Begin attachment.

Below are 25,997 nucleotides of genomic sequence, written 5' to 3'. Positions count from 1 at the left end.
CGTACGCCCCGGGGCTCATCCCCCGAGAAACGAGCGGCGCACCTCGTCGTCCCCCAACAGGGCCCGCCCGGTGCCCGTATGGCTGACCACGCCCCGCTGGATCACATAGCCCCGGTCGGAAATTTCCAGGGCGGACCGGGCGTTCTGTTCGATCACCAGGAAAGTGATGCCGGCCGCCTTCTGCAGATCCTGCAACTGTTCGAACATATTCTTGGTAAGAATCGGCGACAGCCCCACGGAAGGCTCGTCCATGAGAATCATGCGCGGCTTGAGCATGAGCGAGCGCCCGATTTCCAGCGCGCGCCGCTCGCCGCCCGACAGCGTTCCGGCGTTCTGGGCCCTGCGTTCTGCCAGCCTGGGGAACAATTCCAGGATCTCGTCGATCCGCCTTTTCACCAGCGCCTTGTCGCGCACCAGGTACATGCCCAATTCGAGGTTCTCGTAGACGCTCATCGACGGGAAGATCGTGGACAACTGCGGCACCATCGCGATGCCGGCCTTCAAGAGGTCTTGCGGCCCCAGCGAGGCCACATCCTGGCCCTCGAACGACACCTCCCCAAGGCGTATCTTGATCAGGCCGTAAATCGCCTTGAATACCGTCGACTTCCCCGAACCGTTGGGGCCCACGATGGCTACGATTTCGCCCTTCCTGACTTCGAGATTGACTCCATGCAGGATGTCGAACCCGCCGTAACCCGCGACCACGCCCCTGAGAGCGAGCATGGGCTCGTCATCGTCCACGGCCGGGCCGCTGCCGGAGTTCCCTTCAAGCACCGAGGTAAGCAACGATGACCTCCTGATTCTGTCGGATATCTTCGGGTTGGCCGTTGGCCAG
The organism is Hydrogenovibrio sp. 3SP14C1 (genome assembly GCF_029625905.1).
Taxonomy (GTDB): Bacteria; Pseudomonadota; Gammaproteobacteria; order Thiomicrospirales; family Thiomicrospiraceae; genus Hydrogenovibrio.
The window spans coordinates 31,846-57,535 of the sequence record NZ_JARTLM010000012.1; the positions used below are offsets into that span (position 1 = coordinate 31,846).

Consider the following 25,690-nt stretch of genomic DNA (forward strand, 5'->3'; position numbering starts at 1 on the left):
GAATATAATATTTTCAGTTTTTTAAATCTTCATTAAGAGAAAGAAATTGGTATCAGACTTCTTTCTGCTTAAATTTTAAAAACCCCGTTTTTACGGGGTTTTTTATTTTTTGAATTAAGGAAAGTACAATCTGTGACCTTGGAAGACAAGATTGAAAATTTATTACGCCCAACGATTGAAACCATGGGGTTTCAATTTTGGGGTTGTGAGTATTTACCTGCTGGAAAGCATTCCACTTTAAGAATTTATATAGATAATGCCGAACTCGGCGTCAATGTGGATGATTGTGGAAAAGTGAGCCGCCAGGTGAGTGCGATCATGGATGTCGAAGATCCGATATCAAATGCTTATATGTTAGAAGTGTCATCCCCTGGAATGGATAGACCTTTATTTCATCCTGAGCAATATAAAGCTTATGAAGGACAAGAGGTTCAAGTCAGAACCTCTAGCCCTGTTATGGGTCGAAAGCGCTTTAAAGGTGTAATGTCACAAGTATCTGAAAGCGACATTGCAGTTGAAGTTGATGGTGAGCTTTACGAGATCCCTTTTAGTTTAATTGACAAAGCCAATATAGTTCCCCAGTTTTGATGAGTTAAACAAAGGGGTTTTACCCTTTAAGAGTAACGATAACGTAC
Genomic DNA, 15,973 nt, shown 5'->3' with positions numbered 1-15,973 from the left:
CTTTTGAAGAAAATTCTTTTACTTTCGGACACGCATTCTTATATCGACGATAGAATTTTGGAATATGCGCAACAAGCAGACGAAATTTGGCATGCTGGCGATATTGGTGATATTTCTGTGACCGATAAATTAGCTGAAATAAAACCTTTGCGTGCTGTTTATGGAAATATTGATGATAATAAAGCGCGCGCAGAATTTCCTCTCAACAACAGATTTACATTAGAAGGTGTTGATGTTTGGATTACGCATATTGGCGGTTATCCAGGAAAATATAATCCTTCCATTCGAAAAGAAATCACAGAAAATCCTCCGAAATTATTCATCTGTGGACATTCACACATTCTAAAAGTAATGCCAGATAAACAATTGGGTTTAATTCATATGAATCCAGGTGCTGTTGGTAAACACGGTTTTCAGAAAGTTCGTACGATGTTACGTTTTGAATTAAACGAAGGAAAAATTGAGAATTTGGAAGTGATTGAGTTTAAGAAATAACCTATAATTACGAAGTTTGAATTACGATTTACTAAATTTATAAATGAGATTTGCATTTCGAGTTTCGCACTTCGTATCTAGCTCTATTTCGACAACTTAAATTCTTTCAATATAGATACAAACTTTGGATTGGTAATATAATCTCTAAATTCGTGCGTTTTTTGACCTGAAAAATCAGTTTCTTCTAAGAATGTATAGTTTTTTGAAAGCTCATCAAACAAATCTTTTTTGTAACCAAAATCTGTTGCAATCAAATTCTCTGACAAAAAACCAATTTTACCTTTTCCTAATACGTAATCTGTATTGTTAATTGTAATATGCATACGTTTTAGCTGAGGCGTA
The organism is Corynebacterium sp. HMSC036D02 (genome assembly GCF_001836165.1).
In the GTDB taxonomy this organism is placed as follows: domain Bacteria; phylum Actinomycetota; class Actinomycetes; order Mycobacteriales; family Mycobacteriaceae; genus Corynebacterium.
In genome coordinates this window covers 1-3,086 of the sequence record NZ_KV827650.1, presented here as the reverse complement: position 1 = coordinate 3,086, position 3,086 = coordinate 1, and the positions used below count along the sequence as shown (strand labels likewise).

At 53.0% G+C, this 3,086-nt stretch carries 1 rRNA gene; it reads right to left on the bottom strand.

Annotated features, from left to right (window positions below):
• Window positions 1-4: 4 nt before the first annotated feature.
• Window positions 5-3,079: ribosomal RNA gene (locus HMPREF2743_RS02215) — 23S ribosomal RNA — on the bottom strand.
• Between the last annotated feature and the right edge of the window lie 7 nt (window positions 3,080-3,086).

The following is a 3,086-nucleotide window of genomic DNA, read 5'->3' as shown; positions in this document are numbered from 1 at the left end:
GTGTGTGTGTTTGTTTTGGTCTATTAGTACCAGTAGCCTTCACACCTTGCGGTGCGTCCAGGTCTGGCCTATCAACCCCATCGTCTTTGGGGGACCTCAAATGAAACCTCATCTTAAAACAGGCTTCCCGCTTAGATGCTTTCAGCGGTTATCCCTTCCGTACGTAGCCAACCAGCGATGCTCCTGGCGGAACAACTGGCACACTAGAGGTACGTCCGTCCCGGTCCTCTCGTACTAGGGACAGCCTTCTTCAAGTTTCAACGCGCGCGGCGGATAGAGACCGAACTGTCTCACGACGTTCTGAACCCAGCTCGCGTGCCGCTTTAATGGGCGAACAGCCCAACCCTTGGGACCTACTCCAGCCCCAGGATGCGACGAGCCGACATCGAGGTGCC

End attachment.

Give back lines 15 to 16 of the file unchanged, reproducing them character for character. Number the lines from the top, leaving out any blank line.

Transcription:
• Window positions 1-4: 4 nt before the first annotated feature.
• Window positions 5-3,079: ribosomal RNA gene (locus HMPREF2743_RS02215) — 23S ribosomal RNA — on the bottom strand.